Farmer died after being struck while seated on the tractor by an unrestrained rectangular haylage bale that fell out of an elevated front-end loader bucket that independently elevated.
NIOSH 2003 May; :1-10
On March 10, 2002, a 52-year-old male farmer who raised buffalo died when he was struck while seated on the tractor by an unsecured 1500-pound haylage bale that fell out of the tractor’s elevated front-end loader bucket. He was transporting a plastic-wrapped four-foot by five-foot hay bale to his wife who was breaking open the bales and feeding the buffalo. His route between the hay storage area and his wife was rutted and snow-covered. Metal fence pipes were also in his path. He placed the hay bale in the front-end loader bucket but did not secure it apparently because of the short distance to where his wife was feeding buffalo. He was backing up, looking over his shoulder when the 2-wheel drive tractor’s unweighted rear tires became stuck in a rut and the right front tire became lodged on some of the metal pipes. To free the tractor, he rocked the tractor back and forth. While rocking back and forth, and unknown to the victim because he was looking over his shoulder at his wife, the front-end loader arms raised independently. The setscrew in the joystick mechanism that tightens the spring to operate the loader’s hydraulics was loose, allowing the loader arms to rise independently. While rocking back and forth, the hay bale fell out of the elevated bucket striking the victim. The bale then rolled off and landed on the ground to the victim’s left. Both the tractor seat and steering wheel were damaged and bent from right to left. Emergency response was called while a family member administered CPR. Emergency response arrived and took the victim to a local hospital where he died. Recommendations: 1. When using a tractor loader to move a bale, properly secure the bale with a manufacturer’s approved device such as a bale spear, clamp or grapple. 2. Inspect work areas and equipment before performing a task to identify actual and potential hazards and determine adequate controls. 3. Tractor owners should consider using a 4-wheel drive tractor with rollover protection and rear counterweights when using a tractor equipped with a front-end loader. 4. Ensure proper hydraulic maintenance occurs during tractor service and when aftermarket accessories are installed. 5. The joystick manufacturer should consider reevaluating the design or assembly methods of the joystick control valve to ensure that it cannot loosen once adjusted. 6. Although not a factor in this incident, MIFACE recommends that the tractor PTO stub shaft be guarded at all times to prevent entanglement. 7. The front-end loader manufacturer should consider reevaluating the loader model design in terms of number of and material used to construct the loader support system.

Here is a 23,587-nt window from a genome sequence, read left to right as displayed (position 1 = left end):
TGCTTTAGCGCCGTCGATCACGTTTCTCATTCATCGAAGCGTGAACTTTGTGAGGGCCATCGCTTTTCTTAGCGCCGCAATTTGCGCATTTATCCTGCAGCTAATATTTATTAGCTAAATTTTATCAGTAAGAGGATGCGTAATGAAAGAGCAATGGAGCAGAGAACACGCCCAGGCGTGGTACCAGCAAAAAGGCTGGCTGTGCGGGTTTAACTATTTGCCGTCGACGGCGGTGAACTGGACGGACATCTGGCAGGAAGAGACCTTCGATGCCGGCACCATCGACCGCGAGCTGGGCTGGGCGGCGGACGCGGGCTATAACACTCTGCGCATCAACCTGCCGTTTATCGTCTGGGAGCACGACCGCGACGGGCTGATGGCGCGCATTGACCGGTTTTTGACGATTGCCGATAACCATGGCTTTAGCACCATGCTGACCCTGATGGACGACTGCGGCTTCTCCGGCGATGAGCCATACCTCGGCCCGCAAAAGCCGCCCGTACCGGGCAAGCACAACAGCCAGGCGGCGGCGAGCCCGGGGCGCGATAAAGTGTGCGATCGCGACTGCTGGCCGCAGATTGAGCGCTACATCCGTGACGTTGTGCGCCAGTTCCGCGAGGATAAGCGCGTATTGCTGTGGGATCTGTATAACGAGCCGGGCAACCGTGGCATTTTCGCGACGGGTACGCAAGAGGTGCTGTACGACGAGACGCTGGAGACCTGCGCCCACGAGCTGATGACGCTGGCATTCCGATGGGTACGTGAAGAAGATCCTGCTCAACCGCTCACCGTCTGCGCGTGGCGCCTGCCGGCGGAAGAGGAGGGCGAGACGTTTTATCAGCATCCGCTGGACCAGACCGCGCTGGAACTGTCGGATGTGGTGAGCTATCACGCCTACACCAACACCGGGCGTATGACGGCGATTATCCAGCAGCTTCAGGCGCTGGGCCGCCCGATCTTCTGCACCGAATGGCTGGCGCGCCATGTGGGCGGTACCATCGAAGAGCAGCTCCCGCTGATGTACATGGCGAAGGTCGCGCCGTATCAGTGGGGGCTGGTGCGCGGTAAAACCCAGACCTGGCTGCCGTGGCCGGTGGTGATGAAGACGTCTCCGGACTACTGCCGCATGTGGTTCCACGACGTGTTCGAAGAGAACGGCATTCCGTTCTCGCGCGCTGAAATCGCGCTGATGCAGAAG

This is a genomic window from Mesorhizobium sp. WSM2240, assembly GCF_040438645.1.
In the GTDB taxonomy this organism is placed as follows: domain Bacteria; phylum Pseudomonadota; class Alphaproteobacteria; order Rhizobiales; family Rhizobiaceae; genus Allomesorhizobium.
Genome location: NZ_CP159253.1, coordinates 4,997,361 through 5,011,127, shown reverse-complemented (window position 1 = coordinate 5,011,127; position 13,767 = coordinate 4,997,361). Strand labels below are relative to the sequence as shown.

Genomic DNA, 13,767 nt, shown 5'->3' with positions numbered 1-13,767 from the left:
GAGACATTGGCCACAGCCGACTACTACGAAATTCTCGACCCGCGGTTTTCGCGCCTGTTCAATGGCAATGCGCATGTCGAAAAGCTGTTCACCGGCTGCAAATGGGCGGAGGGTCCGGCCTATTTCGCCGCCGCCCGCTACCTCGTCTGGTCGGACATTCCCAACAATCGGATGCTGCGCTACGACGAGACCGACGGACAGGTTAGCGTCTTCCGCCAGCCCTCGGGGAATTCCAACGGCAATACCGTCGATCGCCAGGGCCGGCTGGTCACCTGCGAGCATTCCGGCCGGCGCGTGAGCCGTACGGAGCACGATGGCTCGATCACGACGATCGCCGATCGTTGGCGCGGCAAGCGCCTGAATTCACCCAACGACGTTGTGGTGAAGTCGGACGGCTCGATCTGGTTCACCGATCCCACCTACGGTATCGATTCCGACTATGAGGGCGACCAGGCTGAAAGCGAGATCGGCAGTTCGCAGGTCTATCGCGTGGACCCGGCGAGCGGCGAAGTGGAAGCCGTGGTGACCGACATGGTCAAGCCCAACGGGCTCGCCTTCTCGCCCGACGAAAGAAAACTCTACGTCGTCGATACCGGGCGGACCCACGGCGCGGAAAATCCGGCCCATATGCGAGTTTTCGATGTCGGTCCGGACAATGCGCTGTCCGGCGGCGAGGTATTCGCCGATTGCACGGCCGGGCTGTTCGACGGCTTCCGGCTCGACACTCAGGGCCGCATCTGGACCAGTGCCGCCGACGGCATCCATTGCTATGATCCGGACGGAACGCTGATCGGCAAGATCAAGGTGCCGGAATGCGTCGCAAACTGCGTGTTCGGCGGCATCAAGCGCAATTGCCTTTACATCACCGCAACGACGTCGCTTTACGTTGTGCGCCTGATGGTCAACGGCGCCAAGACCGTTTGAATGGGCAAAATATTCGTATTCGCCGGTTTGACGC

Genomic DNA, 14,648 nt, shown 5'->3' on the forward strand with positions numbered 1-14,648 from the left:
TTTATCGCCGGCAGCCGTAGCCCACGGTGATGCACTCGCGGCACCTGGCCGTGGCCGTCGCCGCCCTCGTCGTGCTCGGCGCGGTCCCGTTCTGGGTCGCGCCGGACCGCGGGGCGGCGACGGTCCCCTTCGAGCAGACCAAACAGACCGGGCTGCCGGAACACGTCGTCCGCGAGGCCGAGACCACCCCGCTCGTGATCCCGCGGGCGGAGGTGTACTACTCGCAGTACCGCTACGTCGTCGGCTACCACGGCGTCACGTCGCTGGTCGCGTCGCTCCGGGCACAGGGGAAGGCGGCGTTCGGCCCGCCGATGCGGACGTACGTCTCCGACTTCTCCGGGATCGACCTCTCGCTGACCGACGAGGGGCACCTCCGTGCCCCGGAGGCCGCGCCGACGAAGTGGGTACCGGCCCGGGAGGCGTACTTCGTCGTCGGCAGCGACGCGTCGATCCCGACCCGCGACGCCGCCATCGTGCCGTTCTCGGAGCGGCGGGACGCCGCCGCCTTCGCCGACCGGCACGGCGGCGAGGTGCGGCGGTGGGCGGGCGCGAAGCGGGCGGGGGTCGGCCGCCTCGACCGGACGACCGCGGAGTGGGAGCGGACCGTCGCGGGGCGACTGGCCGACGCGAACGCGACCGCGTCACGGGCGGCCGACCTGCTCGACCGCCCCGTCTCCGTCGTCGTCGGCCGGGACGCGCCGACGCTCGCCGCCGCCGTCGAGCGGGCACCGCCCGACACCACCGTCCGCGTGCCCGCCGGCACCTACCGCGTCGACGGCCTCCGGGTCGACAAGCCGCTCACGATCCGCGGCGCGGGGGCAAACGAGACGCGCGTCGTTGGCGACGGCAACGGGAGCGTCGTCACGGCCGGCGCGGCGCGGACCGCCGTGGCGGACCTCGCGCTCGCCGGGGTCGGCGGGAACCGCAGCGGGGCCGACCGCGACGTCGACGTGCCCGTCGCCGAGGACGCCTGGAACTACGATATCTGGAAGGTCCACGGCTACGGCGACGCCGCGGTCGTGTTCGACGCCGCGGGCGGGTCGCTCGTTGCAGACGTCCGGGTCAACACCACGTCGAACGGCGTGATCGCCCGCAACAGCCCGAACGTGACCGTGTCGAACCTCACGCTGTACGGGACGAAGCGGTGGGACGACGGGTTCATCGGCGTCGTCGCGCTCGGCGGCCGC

Accident-analysis; Accident-potential; Accident-prevention; Accidents; Injuries; Injury-prevention; Safety-education; Safety-equipment; Safety-practices; Safety-measures; Traumatic-injuries; Region-5; Work-practices; Work-analysis; Work-environment; Work-performance; Occupational-accidents; Farmers; Tractors; Equipment-design; Agricultural-machinery; Agricultural-workers
Field Studies; Fatality Assessment and Control Evaluation
NTIS Accession No.
National Institute for Occupational Safety and Health
Michigan State University